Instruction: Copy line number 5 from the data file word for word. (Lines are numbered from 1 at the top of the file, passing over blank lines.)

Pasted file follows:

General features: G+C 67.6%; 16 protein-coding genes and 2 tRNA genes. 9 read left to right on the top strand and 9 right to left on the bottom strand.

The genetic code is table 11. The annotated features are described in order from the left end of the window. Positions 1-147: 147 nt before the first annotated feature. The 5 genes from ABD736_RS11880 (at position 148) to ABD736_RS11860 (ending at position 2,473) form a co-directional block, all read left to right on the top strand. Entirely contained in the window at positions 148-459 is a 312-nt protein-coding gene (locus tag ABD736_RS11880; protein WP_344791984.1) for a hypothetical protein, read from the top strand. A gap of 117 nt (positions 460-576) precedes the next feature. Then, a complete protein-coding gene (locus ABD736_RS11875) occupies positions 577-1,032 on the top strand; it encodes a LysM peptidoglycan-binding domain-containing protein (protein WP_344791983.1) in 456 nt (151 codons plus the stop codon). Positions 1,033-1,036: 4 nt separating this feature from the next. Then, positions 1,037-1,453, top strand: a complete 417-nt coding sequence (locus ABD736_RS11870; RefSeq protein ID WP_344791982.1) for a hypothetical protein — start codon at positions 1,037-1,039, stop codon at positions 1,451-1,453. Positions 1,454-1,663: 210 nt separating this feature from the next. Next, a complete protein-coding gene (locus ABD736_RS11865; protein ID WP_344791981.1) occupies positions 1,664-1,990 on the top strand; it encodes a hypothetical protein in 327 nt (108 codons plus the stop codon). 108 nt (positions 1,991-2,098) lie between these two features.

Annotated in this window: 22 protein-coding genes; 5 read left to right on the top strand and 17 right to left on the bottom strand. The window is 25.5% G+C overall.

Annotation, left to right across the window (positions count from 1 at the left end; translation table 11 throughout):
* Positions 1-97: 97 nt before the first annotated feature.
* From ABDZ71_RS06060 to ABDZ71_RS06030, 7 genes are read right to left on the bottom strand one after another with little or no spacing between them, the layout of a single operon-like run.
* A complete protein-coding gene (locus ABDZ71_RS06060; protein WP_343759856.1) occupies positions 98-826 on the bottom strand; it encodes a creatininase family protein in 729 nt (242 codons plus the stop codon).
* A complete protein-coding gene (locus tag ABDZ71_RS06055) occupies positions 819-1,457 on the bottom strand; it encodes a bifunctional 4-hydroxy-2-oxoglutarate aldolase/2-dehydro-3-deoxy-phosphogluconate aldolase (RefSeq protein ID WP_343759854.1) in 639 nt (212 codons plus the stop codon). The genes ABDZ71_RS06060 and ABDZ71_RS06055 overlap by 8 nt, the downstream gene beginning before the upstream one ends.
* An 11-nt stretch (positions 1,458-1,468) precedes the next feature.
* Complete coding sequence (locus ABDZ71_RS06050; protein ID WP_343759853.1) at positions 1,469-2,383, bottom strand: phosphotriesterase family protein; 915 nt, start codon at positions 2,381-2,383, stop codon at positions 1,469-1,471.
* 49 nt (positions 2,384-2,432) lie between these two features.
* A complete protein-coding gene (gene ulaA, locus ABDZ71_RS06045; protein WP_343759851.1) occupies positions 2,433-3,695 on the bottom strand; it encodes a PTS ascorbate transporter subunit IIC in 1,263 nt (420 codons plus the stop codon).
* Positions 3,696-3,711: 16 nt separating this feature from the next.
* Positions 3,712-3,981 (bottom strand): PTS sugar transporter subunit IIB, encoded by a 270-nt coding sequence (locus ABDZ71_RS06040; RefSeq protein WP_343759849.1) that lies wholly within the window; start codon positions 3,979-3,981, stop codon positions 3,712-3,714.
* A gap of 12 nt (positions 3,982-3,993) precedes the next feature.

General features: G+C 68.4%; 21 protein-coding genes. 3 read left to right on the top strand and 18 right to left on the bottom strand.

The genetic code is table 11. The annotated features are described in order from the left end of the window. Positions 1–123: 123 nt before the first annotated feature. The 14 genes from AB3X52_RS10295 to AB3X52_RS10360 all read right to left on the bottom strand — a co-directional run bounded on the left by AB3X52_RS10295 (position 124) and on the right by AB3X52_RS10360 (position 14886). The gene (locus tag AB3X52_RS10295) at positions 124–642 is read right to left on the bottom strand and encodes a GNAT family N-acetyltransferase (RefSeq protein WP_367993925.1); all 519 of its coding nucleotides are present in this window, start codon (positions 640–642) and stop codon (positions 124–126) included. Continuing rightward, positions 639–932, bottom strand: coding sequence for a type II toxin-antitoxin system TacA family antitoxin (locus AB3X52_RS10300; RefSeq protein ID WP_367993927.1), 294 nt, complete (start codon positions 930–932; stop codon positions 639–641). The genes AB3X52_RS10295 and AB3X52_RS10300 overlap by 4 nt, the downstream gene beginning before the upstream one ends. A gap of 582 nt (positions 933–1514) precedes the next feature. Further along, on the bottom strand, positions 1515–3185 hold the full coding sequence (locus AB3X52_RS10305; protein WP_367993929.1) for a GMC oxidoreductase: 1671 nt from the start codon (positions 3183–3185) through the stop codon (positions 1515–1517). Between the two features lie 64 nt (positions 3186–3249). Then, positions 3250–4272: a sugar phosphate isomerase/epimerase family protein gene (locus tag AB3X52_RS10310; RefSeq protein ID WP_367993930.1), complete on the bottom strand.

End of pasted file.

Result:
* Positions 1-97: 97 nt before the first annotated feature.